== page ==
No more segregation (from God)


In the article, “The Meaning of The King Holiday”, late Coretta Scott King, wife of Martin Luther King Jr., succinctly writes “On this holiday, we commemorate the universal, unconditional love, forgiveness and nonviolence that empowered his revolutionary spirit.” Undoubtedly, Martin Luther King Jr.  rightfully deserves such recognition for his fight against segregation based on color, for we are all made in the image of God and no one man is more superior than the other.

On this day as I pondered over the life of Martin Luther King Jr., I realized that Martin Luther King Jr. emulated in fact the values and virtues of an even greater King, in fact, the greatest of all kings – Jesus Christ.

Jesus’ love is universal and for all for his will is that no one should perish (2 Peter 3:9).
Jesus’ love is unconditional for he died for us even while we were still sinners (Romans 5:8).
Jesus’ forgiveness is for all – from the saintliest to the vilest of sinners. Jesus even requested God to forgive those who crucified him (Luke 23:34).
Jesus embodied non-violence for like a lamb led to slaughter, he kept quiet without retaliating against his oppressors (Isaiah 53:7).

Points to ponder:
Do you know Jesus and his love for you? He does not want you to perish i.e., be segregated from God. He unconditionally loves you and me and he will forgive anyone who asks him to with a broken heart and contrite spirit. Does the gentle non-violent Spirit of Jesus draw you to him?
Not only today, but each day of our lives, let us commemorate the universal, unconditional love, forgiveness and nonviolence that empowered Jesus’ redeeming Spirit.
Because of Jesus, man can be reconciled with God and that means because of Jesus, there is no more segregation (from God) to all those who believe in Jesus. Believe in Jesus and accept and receive him.

2 Peter 3:9
The Lord is not slack concerning his promise, as some men count slackness; but is longsuffering to us-ward, not willing that any should perish, but that all should come to repentance.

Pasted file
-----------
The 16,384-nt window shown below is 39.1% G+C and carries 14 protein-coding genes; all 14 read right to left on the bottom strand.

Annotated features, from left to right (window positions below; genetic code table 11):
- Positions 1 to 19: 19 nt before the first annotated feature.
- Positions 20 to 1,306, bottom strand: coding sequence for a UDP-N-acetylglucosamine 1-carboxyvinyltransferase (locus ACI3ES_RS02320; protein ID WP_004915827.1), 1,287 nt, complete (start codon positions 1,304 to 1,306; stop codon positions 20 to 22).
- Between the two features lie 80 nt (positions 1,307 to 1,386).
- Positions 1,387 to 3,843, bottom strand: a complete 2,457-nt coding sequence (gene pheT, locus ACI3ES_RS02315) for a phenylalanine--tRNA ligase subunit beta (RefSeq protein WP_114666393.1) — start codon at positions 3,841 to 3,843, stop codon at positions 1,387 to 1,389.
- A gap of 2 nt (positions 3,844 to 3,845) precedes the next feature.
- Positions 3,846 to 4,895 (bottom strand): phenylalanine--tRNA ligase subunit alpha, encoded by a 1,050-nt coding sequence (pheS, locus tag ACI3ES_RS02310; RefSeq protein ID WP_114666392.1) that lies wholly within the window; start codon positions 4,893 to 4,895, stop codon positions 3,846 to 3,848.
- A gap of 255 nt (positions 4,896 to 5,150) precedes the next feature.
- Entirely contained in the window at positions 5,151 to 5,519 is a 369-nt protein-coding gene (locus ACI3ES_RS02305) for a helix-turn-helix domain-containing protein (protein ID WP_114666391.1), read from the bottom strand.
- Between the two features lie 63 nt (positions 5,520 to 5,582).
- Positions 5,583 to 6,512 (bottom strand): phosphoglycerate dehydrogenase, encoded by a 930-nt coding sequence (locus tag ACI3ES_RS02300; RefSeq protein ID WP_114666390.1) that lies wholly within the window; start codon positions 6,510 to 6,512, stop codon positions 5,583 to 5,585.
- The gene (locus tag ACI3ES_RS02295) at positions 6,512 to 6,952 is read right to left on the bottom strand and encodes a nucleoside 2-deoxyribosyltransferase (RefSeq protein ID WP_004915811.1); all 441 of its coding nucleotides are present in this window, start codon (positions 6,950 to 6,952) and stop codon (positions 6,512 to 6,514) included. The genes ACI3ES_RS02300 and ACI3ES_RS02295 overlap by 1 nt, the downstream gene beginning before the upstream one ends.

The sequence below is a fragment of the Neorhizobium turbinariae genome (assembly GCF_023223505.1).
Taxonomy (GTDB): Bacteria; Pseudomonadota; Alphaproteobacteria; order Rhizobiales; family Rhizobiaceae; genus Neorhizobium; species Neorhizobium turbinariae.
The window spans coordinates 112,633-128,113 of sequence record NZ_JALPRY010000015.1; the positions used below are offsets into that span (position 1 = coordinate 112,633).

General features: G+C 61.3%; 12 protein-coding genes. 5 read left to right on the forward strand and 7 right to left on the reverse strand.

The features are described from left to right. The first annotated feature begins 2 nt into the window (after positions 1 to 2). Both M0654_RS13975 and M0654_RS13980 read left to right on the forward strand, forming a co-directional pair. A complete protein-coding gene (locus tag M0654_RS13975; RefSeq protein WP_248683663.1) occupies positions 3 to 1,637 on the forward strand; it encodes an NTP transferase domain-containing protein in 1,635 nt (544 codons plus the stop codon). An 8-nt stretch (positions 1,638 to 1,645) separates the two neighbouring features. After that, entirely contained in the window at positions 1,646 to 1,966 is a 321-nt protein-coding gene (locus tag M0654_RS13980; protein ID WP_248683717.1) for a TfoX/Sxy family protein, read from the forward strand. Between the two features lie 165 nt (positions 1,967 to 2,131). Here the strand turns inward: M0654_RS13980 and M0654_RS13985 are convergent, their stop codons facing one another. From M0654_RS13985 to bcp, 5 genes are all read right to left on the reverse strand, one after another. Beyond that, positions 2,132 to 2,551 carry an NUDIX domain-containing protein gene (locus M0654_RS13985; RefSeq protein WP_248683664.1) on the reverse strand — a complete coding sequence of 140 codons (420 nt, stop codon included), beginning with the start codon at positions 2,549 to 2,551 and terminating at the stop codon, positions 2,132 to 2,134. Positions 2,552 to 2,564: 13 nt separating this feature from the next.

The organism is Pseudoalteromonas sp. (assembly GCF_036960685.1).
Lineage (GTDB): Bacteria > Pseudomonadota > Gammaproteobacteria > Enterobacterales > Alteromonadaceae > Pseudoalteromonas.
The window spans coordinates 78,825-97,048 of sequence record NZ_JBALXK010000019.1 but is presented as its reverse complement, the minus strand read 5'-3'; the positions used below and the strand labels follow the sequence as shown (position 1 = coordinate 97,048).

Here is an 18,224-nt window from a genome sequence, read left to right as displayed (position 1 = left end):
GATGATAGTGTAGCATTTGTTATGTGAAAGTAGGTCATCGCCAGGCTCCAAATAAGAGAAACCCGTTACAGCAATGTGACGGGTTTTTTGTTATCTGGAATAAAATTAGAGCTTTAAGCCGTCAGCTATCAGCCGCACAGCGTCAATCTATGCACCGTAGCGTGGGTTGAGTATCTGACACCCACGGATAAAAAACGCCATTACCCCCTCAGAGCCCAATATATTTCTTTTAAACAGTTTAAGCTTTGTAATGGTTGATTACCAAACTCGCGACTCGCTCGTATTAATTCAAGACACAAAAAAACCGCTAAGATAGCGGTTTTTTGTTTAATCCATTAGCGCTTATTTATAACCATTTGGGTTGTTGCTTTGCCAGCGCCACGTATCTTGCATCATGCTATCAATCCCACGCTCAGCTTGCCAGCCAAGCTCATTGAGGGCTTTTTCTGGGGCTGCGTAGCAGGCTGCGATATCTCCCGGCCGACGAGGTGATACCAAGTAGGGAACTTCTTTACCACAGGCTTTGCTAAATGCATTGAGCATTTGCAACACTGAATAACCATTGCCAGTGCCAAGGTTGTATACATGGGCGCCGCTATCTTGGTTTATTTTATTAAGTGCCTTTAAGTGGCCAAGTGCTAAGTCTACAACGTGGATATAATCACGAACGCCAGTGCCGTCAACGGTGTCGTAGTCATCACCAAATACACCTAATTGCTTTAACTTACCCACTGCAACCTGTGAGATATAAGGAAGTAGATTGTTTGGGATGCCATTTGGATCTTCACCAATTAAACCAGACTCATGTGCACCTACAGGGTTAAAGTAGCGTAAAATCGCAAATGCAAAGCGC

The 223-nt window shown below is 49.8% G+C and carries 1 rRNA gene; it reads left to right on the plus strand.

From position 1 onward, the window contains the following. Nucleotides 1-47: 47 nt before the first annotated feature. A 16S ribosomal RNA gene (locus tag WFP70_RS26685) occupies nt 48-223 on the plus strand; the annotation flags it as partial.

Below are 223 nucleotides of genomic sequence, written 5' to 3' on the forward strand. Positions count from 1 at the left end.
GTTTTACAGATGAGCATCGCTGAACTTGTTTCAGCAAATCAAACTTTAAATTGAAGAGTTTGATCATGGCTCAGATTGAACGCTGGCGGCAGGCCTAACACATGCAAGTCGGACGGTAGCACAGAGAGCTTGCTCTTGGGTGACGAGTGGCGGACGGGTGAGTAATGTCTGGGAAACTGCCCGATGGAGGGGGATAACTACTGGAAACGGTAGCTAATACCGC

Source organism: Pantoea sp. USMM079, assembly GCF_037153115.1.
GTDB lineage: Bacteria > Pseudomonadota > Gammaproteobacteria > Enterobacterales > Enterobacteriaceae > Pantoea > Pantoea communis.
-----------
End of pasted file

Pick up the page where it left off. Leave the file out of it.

Romans 5:8
But God commendeth his love toward us, in that, while we were yet sinners, Christ died for us.

Luke 23:34
34 Then said Jesus, Father, forgive them; for they know not what they do. And they parted his raiment, and cast lots.

Isaiah 53:7 
He was oppressed, and he was afflicted, yet he opened not his mouth: he is brought as a lamb to the slaughter, and as a sheep before her shearers is dumb, so he openeth not his mouth.

Reference: The Meaning of The King Holiday

Advertisements

Peace amongst enemies


Genesis 26:26-31 records to account of the peace treaty that is established between Isaac and Abimelech, the king of Gerar. Isaac had been sent away from the land of Gerar, as the servants of Abimelech quarreled with the servants of Isaac, over the wells that were dug by Abraham. Now after some time, we see Abimelech the king himself, along with one of his friends Ahuzzath,  and the chief captain of his army Phichol come to Isaac, seeking a covenant of peace (verse 26, 28). Isaac who had felt that he was being hated by the king for having been sent away questions the reason as to why Abimelech has come to see him (verse 27). The king’s response is noteworthy. This pagan king recognized that the Lord was with Isaac (verse 28) and that Isaac was blessed of the Lord (verse 29) and sought a covenant of peace with Isaac. Isaac obliges overlooking his feelings and responds with hospitality, making his visitors a feast and letting them rest at his place. The next morning they swore one to another and the prior enemies leave the presence of Isaac in peace (as friends) (verses 29-31).

Points to ponder:
When the Lord is with us and we are blessed of the Lord, even the pagans (enemies) around us, seek to live in peace with us, when they recognize the sovereignty of God over our lives. When they do, despite the hurt that they may have caused us, as followers of Jesus, we ought to forgive and treat them with hospitality, seeking to live in peace amongst enemies. Why, because, this emulates the love of God – for while we were still sinners (i.e., enemies of God), God demonstrated his love for us and gave us his Only begotten Son, who died for our sins (Romans 5:8). For God has turned us, prior enemies of his, into friends of his, by the peace treaty between God and man, signed by the blood of his Son Jesus Christ, that was shed on the Cross, and we must do so likewise.

Let us seek to live in peace with all, even our enemies – and when our enemies seek to live in peace with us, then rejoice for they see how the Lord is with us and how blessed we are. Do your enemies seek to live in peace with you?

Genesis 26:26-31 (KJV)